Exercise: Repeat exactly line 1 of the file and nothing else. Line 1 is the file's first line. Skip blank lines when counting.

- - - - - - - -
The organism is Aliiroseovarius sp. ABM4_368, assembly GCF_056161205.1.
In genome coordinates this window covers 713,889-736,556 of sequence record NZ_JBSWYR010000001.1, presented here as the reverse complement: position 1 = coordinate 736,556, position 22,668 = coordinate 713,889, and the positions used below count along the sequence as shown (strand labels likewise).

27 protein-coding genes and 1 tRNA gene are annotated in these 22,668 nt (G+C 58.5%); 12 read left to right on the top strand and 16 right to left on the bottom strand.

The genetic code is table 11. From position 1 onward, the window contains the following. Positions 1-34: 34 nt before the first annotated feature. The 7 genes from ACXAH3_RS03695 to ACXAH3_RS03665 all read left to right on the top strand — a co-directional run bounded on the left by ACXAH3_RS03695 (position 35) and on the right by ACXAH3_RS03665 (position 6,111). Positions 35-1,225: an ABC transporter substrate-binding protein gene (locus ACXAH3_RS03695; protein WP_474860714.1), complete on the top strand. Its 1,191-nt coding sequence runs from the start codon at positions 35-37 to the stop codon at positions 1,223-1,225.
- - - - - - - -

The organism is Aliiroseovarius sp. ABM4_368, assembly GCF_056161205.1.